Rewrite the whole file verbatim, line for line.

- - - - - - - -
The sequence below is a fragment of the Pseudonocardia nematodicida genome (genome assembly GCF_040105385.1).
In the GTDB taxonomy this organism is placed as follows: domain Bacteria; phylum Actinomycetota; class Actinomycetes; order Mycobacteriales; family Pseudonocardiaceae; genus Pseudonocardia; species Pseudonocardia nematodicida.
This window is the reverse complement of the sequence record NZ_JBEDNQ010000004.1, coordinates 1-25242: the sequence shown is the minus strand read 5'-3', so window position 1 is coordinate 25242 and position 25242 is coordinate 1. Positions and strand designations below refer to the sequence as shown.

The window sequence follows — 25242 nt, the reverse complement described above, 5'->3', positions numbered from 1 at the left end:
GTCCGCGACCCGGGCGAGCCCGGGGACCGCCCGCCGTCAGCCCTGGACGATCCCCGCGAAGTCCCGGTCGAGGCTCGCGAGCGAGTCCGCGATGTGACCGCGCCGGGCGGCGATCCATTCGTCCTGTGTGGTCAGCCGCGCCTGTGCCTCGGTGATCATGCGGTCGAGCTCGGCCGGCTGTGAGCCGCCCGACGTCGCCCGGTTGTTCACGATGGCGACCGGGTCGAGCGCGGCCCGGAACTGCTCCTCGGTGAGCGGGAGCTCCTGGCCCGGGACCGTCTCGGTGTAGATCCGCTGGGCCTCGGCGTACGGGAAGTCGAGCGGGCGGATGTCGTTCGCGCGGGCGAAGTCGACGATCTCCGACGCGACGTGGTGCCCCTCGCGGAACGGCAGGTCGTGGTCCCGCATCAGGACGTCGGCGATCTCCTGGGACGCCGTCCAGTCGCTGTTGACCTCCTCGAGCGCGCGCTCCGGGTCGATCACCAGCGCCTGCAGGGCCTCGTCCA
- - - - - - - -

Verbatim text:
The sequence below is a fragment of the Pseudonocardia nematodicida genome (genome assembly GCF_040105385.1).
In the GTDB taxonomy this organism is placed as follows: domain Bacteria; phylum Actinomycetota; class Actinomycetes; order Mycobacteriales; family Pseudonocardiaceae; genus Pseudonocardia; species Pseudonocardia nematodicida.
This window is the reverse complement of the sequence record NZ_JBEDNQ010000004.1, coordinates 1-25242: the sequence shown is the minus strand read 5'-3', so window position 1 is coordinate 25242 and position 25242 is coordinate 1. Positions and strand designations below refer to the sequence as shown.

The window sequence follows — 25242 nt, the reverse complement described above, 5'->3', positions numbered from 1 at the left end:
GTCCGCGACCCGGGCGAGCCCGGGGACCGCCCGCCGTCAGCCCTGGACGATCCCCGCGAAGTCCCGGTCGAGGCTCGCGAGCGAGTCCGCGATGTGACCGCGCCGGGCGGCGATCCATTCGTCCTGTGTGGTCAGCCGCGCCTGTGCCTCGGTGATCATGCGGTCGAGCTCGGCCGGCTGTGAGCCGCCCGACGTCGCCCGGTTGTTCACGATGGCGACCGGGTCGAGCGCGGCCCGGAACTGCTCCTCGGTGAGCGGGAGCTCCTGGCCCGGGACCGTCTCGGTGTAGATCCGCTGGGCCTCGGCGTACGGGAAGTCGAGCGGGCGGATGTCGTTCGCGCGGGCGAAGTCGACGATCTCCGACGCGACGTGGTGCCCCTCGCGGAACGGCAGGTCGTGGTCCCGCATCAGGACGTCGGCGATCTCCTGGGACGCCGTCCAGTCGCTGTTGACCTCCTCGAGCGCGCGCTCCGGGTCGATCACCAGCGCCTGCAGGGCCTCGTCCA